WWE Survivor Series 2023 May Dent AEW's Ticket Revenue


WWE Survivor Series 2023 May Dent AEW's Ticket Revenue

A new analysis has emerged suggesting that WWE's recent announcement of the Survivor Series Pay-Per-View (PPV) event could pose a significant challenge to AEW's ticket sales. In a pivotal move, WWE recently disclosed plans for its annual Survivor Series spectacle.

The highly anticipated event is slated for November 25th at the Allstate Arena in Chicago, Illinois. Additionally, the episode of SmackDown preceding the main event will also be hosted at the same venue on November 24th. This strategic decision by WWE potentially presents fans in the region with tough decisions about which wrestling shows they should attend in the coming months.

All Elite Wrestling (AEW) had already marked its presence for a prominent weekend in the Chicago area the preceding month. AEW is preparing for a major showdown, All Out, at the United Center on September 3rd, with the episode of Collision also set to occur at the United Center on September 2nd.

Furthermore, the August 30th tapings of Dynamite and Rampage will be broadcast from the nearby NOW Arena.

Analyst Forecasts Market Collision

In the latest issue of the Wrestling Observer Newsletter, renowned analyst Dave Meltzer expounded on the implications of both companies hosting events in the same market.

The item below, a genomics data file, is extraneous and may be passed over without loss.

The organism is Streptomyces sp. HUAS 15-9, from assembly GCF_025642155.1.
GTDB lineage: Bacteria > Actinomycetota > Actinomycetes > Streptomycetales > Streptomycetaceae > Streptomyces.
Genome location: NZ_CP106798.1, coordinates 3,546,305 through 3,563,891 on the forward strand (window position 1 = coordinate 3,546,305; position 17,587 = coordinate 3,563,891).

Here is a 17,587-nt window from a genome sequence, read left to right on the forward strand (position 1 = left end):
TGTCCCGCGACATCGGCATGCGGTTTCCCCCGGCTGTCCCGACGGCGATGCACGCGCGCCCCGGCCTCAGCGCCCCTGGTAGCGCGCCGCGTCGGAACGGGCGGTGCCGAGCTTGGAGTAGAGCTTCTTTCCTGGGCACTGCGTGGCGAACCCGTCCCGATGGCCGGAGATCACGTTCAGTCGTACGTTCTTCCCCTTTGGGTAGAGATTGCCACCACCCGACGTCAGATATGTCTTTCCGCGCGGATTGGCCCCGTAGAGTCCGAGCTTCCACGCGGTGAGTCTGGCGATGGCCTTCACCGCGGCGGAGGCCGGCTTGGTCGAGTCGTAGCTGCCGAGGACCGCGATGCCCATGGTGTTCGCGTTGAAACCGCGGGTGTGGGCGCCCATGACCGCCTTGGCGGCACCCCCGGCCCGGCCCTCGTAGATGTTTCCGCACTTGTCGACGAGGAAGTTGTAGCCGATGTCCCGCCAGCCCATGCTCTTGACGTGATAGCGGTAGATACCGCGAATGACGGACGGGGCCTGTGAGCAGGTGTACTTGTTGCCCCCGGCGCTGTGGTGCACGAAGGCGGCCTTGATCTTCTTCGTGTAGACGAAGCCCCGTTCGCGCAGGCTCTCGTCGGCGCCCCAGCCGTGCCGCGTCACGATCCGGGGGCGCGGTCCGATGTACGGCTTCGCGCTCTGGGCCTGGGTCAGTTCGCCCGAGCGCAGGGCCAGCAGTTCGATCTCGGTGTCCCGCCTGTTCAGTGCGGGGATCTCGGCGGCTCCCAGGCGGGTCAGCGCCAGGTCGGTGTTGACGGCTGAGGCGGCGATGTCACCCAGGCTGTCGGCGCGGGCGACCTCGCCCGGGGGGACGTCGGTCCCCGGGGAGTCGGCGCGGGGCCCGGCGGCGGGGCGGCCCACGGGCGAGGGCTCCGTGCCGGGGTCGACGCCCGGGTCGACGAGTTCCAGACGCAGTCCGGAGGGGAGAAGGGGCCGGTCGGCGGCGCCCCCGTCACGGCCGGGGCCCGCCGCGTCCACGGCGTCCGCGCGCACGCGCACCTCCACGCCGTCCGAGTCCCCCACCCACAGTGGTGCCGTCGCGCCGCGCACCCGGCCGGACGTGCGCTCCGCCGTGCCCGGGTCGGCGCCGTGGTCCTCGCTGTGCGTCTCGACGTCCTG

Meltzer specifically mentioned that AEW traditionally stages Dynamite in the area the day before Thanksgiving, which falls on November 22nd this year. While Meltzer maintains the belief that both WWE and AEW will perform well, given the closeness of the events, he doesn't shy away from stating that AEW could bear the brunt of the overlapping dates.

He noted, "WWE's decision to hold this year's Survivor Series on 11/25 at Allstate Arena in Chicago, alongside the SmackDown event the night before, isn't in any way inappropriate considering Chicago is probably their second strongest market after New York.

AEW's usual scheduling puts it in Chicago on the Wednesday before Thanksgiving, which would be 11/22." "Even with WWE in town and likely selling out both nights, AEW should still manage to pull in decent numbers," Meltzer continued, "However, it's clear that this clash will hurt AEW.

The notion that this scheduling conflict is simply a coincidence doesn't hold water when examining WWE's history since 1984. WWE has consistently countered AEW, often scheduling PPVs the day before AEW's events. Despite this, AEW has largely remained unaffected. Yet with WWE's sizable lead, the competition poses no real risk to them."

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